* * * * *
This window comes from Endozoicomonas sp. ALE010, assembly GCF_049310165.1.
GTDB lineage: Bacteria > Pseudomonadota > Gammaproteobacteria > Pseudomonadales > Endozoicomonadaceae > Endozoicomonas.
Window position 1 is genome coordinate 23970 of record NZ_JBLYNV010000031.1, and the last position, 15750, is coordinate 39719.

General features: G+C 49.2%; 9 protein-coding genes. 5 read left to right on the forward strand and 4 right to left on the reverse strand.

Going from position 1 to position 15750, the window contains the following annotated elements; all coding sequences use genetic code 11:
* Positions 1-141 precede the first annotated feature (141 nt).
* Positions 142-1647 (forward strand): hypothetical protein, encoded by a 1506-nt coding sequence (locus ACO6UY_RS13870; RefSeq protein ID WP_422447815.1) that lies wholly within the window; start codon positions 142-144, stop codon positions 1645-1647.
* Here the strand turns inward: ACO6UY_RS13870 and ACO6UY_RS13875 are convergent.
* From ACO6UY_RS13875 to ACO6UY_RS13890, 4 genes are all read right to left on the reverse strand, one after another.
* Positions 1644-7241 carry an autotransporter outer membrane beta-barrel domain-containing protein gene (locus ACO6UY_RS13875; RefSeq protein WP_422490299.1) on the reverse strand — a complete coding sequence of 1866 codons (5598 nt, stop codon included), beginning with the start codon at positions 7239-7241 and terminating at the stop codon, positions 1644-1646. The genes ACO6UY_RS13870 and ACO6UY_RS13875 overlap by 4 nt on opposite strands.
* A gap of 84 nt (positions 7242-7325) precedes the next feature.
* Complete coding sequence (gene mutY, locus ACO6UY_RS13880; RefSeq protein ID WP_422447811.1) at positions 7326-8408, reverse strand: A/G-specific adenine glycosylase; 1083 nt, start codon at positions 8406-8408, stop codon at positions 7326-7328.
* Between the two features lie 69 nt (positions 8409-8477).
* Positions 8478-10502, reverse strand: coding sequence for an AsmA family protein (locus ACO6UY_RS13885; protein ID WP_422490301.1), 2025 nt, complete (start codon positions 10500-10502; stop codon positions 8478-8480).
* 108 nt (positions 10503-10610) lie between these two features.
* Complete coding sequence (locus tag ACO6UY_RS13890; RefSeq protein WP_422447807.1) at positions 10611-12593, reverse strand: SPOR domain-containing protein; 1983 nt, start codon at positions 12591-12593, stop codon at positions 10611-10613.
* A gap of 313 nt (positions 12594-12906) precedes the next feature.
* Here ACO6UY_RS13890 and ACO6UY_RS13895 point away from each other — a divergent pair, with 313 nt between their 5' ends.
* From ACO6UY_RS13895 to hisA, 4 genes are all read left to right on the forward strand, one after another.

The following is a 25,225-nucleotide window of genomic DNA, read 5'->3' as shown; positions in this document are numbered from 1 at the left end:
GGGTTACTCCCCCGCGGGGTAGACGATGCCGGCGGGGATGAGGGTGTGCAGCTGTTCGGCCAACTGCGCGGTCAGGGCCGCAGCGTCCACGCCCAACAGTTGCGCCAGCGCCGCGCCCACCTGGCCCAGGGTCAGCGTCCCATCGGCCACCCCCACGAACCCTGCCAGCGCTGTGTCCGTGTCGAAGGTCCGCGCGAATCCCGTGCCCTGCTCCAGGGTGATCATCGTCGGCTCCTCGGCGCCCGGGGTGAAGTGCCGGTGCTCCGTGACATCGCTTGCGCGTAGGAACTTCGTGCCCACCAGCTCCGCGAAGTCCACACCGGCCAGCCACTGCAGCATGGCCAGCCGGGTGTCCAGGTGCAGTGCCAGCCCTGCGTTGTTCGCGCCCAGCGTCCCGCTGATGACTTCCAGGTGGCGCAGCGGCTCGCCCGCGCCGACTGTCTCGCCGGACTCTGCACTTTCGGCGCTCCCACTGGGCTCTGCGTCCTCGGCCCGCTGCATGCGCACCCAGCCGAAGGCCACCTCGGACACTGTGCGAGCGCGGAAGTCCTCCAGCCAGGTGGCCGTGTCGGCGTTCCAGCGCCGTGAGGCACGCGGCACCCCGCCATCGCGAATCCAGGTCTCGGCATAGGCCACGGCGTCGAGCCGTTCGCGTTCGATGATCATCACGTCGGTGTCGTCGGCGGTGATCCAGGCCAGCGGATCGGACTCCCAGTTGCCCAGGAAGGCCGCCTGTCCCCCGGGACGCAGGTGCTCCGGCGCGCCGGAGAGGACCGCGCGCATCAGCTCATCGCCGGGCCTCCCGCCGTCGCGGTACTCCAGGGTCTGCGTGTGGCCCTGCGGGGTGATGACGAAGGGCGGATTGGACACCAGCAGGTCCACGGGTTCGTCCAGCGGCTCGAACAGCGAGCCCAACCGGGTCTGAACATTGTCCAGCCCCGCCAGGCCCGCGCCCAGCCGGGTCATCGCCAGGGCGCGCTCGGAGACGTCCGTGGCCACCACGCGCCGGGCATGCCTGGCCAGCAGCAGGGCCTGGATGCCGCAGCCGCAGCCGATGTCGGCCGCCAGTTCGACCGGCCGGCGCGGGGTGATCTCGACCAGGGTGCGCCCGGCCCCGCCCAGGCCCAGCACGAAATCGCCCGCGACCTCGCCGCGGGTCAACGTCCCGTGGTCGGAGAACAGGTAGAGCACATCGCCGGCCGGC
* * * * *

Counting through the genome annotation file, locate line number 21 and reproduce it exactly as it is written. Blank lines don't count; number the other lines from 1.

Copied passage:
GGGTTACTCCCCCGCGGGGTAGACGATGCCGGCGGGGATGAGGGTGTGCAGCTGTTCGGCCAACTGCGCGGTCAGGGCCGCAGCGTCCACGCCCAACAGTTGCGCCAGCGCCGCGCCCACCTGGCCCAGGGTCAGCGTCCCATCGGCCACCCCCACGAACCCTGCCAGCGCTGTGTCCGTGTCGAAGGTCCGCGCGAATCCCGTGCCCTGCTCCAGGGTGATCATCGTCGGCTCCTCGGCGCCCGGGGTGAAGTGCCGGTGCTCCGTGACATCGCTTGCGCGTAGGAACTTCGTGCCCACCAGCTCCGCGAAGTCCACACCGGCCAGCCACTGCAGCATGGCCAGCCGGGTGTCCAGGTGCAGTGCCAGCCCTGCGTTGTTCGCGCCCAGCGTCCCGCTGATGACTTCCAGGTGGCGCAGCGGCTCGCCCGCGCCGACTGTCTCGCCGGACTCTGCACTTTCGGCGCTCCCACTGGGCTCTGCGTCCTCGGCCCGCTGCATGCGCACCCAGCCGAAGGCCACCTCGGACACTGTGCGAGCGCGGAAGTCCTCCAGCCAGGTGGCCGTGTCGGCGTTCCAGCGCCGTGAGGCACGCGGCACCCCGCCATCGCGAATCCAGGTCTCGGCATAGGCCACGGCGTCGAGCCGTTCGCGTTCGATGATCATCACGTCGGTGTCGTCGGCGGTGATCCAGGCCAGCGGATCGGACTCCCAGTTGCCCAGGAAGGCCGCCTGTCCCCCGGGACGCAGGTGCTCCGGCGCGCCGGAGAGGACCGCGCGCATCAGCTCATCGCCGGGCCTCCCGCCGTCGCGGTACTCCAGGGTCTGCGTGTGGCCCTGCGGGGTGATGACGAAGGGCGGATTGGACACCAGCAGGTCCACGGGTTCGTCCAGCGGCTCGAACAGCGAGCCCAACCGGGTCTGAACATTGTCCAGCCCCGCCAGGCCCGCGCCCAGCCGGGTCATCGCCAGGGCGCGCTCGGAGACGTCCGTGGCCACCACGCGCCGGGCATGCCTGGCCAGCAGCAGGGCCTGGATGCCGCAGCCGCAGCCGATGTCGGCCGCCAGTTCGACCGGCCGGCGCGGGGTGATCTCGACCAGGGTGCGCCCGGCCCCGCCCAGGCCCAGCACGAAATCGCCCGCGACCTCGCCGCGGGTCAACGTCCCGTGGTCGGAGAACAGGTAGAGCACATCGCCGGCCGGC